In this article, we'll walk through how to use the `XOR`

and `NOT`

functions. This article is part of a guided course which you can view here.

`XOR()`

`XOR`

returns a true value if an odd number of arguments are true. As an example, let's say that you want to make sure that all checkboxes across fields are checked, and output a message if one is missing.

The formula below evaluates for that by checking for an odd number of arguments using `XOR`

, and showing a message if that is found.

```
IF(
XOR(
{Checkbox 1},
{Checkbox 2}
),
"Missing Checkmark"
)
```

Note that this works because there are an *even* number of fields - if there were an odd number of fields (say, 3 of them), and you adjusted the formula to check the third field, the results would be **incorrect**.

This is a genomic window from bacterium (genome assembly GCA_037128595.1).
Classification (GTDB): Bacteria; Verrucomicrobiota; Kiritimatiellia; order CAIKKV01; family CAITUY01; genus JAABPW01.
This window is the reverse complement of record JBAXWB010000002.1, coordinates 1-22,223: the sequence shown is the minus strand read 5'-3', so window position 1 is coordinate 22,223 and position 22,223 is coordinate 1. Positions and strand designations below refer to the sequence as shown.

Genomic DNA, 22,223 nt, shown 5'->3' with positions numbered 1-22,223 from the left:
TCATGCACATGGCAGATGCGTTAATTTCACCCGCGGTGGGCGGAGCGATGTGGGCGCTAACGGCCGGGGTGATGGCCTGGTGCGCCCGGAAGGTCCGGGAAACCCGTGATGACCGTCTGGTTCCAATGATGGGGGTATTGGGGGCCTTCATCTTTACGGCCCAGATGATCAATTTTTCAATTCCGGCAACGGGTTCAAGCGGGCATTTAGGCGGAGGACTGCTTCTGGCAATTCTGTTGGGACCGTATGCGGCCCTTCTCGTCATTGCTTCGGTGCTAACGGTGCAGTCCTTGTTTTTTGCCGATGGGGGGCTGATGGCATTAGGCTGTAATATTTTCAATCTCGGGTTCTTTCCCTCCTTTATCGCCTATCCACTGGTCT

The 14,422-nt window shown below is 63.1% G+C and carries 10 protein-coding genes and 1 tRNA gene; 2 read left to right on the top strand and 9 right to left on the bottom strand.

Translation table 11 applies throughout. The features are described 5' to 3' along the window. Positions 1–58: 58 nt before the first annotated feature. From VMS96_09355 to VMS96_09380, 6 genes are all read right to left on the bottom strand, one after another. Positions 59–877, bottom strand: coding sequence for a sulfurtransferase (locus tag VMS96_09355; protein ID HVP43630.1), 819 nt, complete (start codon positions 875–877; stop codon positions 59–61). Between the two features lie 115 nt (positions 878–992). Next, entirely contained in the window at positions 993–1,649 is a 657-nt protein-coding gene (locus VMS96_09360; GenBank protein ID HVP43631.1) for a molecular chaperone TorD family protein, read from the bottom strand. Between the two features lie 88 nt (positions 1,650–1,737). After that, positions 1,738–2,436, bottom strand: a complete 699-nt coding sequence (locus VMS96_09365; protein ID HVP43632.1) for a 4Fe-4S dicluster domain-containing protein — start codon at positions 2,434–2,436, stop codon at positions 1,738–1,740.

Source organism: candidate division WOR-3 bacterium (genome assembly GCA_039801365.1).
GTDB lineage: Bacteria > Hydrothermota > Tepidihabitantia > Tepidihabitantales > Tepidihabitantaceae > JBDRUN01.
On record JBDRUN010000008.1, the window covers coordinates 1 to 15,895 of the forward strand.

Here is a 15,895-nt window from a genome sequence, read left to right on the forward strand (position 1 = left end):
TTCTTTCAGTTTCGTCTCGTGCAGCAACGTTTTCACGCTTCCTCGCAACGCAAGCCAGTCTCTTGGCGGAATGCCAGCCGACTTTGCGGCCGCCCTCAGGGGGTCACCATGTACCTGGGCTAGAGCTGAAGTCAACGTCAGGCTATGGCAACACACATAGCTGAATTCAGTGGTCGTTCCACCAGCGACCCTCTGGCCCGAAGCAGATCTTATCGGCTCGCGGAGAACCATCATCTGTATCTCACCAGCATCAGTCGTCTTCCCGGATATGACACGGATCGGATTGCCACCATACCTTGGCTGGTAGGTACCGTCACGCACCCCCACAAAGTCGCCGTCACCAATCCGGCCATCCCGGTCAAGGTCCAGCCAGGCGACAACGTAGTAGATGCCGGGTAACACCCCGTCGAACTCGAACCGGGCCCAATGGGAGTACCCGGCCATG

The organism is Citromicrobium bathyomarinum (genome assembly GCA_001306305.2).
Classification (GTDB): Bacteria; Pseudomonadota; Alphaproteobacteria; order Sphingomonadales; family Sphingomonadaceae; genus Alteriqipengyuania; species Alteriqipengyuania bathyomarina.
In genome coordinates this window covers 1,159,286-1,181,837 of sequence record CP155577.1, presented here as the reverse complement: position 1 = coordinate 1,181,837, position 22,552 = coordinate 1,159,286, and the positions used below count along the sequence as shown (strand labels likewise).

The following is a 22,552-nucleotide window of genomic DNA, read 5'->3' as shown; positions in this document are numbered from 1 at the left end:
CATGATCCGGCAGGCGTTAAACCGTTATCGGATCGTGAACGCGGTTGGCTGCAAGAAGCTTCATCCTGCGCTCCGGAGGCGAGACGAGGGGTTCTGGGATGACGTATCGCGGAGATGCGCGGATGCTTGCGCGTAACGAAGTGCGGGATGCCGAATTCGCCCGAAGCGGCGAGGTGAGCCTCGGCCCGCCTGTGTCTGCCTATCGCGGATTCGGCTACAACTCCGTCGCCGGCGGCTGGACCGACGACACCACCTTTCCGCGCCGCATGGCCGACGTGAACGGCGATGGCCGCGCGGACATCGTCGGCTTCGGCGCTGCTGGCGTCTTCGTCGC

```
IF(
XOR(
{Checkbox 1},
{Checkbox 2},
{Checkbox 3}
),
"Missing Checkmark"
)
```

Incorrect result due to an odd number of fields In many cases, using other functions like `AND()`

can prove more practical than `XOR()`

, but it's helpful to be familiar with it's functionality and uses.

`NOT()`

`NOT()`

reverses the logical value of its argument. For example, `100 > 75`

would evaluate as true, but if you wrote `NOT(100 > 75)`

, it would evaluate as false.

### Formula Foundations

This article is part of a guided course that helps you learn how to use Airtable formulas.

View Course